It’s not a good time to invest in office tower portfolios. Or shopping malls, for that matter.
The internet and COVID-19 are making them redundant as more (now-former) office employees work from home and more people shop online.
It’s bad news for big cities like Montreal, which is asking companies to bring back as much as 25 percent of their work forces for now to downtown office towers. The city is hurting economically. Businesses like restaurants, bars, parking lots and public transit depend on office workers. The city’s tax coffers depend on businesses.
But once the pandemic has passed in a year or two, why would companies that have successfully had employees work from home even think about renewing office leases? They can save a bundle by downsizing office space or eliminating it all together. For companies that have seen their bottom line reduced by the pandemic, saving money on brick and mortar is a no-brainer.
And why would employees currently working from home want to sit in traffic and pay thousands per year for gas and parking or stand on crowded buses and subway cars?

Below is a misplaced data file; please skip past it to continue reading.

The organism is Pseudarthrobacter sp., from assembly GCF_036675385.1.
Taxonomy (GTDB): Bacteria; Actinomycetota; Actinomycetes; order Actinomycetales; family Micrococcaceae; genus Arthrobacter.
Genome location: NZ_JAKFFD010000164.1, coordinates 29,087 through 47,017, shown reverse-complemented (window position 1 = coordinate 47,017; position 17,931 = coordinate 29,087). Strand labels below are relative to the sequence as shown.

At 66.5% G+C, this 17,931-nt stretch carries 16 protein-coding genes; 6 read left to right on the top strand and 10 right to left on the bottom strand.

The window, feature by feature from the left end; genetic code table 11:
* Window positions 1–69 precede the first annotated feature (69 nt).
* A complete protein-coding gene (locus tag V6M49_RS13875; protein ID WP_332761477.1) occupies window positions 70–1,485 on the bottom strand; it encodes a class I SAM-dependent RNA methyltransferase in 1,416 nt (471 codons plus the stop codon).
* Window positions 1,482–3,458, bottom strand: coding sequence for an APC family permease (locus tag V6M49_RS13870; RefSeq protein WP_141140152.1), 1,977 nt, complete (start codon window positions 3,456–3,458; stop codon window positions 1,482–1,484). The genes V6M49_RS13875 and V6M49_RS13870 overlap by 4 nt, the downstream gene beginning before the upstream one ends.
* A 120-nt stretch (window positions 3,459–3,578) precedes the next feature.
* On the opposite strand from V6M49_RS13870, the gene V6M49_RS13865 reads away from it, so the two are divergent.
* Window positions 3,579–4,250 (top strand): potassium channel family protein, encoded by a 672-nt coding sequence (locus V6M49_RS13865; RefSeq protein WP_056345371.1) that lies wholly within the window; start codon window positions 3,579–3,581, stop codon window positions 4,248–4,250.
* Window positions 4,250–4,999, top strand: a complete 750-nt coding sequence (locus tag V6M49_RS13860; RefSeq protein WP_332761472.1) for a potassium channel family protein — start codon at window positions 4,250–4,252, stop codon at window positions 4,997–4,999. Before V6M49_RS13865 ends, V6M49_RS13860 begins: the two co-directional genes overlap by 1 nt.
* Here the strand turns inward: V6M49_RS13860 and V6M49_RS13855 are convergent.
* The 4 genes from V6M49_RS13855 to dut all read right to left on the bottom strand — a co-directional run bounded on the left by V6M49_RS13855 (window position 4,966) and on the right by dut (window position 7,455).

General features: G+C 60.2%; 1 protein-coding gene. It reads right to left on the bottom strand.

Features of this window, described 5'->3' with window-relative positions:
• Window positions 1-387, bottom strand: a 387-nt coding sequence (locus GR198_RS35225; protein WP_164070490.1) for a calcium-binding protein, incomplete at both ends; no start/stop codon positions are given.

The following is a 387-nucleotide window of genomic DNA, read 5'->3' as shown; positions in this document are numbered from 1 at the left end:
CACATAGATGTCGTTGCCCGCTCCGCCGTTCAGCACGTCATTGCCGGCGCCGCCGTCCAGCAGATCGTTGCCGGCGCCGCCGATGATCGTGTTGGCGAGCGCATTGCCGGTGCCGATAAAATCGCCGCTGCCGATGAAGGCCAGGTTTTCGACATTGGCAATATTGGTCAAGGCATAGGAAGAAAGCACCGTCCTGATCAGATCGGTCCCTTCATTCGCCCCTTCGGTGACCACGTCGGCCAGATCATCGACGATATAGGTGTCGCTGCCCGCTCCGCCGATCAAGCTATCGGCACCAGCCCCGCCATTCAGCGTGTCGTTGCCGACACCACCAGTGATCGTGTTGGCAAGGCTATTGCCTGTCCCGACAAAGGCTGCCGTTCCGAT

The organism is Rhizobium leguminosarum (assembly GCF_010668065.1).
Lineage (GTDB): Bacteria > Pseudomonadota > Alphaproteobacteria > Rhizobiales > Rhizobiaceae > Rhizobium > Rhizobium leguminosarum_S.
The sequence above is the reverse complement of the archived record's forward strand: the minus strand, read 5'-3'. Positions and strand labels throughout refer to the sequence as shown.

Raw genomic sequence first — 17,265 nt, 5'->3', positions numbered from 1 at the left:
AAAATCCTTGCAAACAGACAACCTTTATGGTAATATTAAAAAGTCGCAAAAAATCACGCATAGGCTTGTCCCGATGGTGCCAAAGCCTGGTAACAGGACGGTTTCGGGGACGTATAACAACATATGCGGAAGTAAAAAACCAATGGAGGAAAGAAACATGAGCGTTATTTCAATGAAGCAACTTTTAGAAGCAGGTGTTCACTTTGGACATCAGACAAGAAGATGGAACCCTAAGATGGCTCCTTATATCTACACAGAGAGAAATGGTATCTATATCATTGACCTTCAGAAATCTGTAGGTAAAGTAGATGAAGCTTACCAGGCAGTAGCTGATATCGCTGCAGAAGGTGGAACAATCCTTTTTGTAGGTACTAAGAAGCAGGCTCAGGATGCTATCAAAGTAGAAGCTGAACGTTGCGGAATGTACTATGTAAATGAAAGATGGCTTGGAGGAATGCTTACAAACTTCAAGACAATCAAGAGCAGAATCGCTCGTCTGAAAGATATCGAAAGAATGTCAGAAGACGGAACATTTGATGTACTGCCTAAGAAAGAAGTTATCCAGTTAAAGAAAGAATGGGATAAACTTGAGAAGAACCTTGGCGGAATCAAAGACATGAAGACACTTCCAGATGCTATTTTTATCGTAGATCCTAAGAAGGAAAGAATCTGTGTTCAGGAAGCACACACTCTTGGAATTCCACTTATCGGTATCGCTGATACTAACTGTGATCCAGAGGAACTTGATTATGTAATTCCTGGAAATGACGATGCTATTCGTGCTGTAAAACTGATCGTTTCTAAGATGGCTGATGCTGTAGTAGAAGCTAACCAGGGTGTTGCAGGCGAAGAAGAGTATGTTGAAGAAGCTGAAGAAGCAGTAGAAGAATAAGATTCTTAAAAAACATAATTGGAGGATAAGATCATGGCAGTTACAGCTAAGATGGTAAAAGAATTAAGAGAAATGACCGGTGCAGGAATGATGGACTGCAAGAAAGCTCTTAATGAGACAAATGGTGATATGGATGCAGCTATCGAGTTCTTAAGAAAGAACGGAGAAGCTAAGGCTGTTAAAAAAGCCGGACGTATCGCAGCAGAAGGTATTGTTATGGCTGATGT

Times have changed. We don’t need all the office towers anymore. They are fast becoming relics of a bygone era — yes, history is evolving very quickly now. Maybe some of them can be converted into housing for the homeless.
It’s not a good time to be in the condo business in large city centres, either. People have been migrating out of downtown cores to more spacious digs in the suburbs and the countryside, where they can work from home and stretch their legs in the back yard if there is another lockdown. Homes outside of city centres have been selling like proverbial hot cakes.
Of course, big cities will not become the ghost towns they were when lockdowns were first imposed during the pandemic. There are a lot of companies that need employees on site. But even they have pencil-pushing employees who can continue to work from home.
COVID-19 has brought with it a new era for the business world, for better and for worse. Many companies will save money on brick and mortar, some office tower landlords will go broke, and cities will have less money in their coffers.
Ultimately, though, it will be a safer world for employees and a less expensive one, too, as they save money on all the expenses normally associated with commuting.
Welcome to the new reality, Mayor Valérie Plante, and all the other mayors of big Western cities.
The rat race has taken a new direction.